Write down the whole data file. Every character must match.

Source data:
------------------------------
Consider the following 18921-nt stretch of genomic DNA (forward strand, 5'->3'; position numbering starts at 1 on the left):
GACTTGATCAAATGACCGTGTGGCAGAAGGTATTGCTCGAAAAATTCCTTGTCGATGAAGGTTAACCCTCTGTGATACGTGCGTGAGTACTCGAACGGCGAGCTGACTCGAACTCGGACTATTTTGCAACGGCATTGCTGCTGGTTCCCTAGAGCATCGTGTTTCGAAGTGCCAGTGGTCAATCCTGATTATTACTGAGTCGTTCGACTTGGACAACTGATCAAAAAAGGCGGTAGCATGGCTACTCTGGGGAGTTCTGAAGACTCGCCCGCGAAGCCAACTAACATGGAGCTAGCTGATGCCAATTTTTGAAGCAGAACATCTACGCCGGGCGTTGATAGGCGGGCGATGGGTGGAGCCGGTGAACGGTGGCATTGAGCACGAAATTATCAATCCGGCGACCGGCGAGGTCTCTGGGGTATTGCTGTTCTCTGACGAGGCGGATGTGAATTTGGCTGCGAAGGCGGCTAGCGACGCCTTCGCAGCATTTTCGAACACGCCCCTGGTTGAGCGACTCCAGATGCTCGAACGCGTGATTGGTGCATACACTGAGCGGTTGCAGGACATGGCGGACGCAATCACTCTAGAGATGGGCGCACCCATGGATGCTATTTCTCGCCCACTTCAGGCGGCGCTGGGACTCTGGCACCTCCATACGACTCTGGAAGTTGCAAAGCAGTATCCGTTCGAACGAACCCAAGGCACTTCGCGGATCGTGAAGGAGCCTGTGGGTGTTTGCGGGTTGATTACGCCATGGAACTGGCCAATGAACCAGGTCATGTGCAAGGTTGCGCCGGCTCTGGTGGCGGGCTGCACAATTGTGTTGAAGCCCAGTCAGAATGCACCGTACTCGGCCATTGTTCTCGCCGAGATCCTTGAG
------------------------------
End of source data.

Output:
Consider the following 18921-nt stretch of genomic DNA (forward strand, 5'->3'; position numbering starts at 1 on the left):
GACTTGATCAAATGACCGTGTGGCAGAAGGTATTGCTCGAAAAATTCCTTGTCGATGAAGGTTAACCCTCTGTGATACGTGCGTGAGTACTCGAACGGCGAGCTGACTCGAACTCGGACTATTTTGCAACGGCATTGCTGCTGGTTCCCTAGAGCATCGTGTTTCGAAGTGCCAGTGGTCAATCCTGATTATTACTGAGTCGTTCGACTTGGACAACTGATCAAAAAAGGCGGTAGCATGGCTACTCTGGGGAGTTCTGAAGACTCGCCCGCGAAGCCAACTAACATGGAGCTAGCTGATGCCAATTTTTGAAGCAGAACATCTACGCCGGGCGTTGATAGGCGGGCGATGGGTGGAGCCGGTGAACGGTGGCATTGAGCACGAAATTATCAATCCGGCGACCGGCGAGGTCTCTGGGGTATTGCTGTTCTCTGACGAGGCGGATGTGAATTTGGCTGCGAAGGCGGCTAGCGACGCCTTCGCAGCATTTTCGAACACGCCCCTGGTTGAGCGACTCCAGATGCTCGAACGCGTGATTGGTGCATACACTGAGCGGTTGCAGGACATGGCGGACGCAATCACTCTAGAGATGGGCGCACCCATGGATGCTATTTCTCGCCCACTTCAGGCGGCGCTGGGACTCTGGCACCTCCATACGACTCTGGAAGTTGCAAAGCAGTATCCGTTCGAACGAACCCAAGGCACTTCGCGGATCGTGAAGGAGCCTGTGGGTGTTTGCGGGTTGATTACGCCATGGAACTGGCCAATGAACCAGGTCATGTGCAAGGTTGCGCCGGCTCTGGTGGCGGGCTGCACAATTGTGTTGAAGCCCAGTCAGAATGCACCGTACTCGGCCATTGTTCTCGCCGAGATCCTTGAG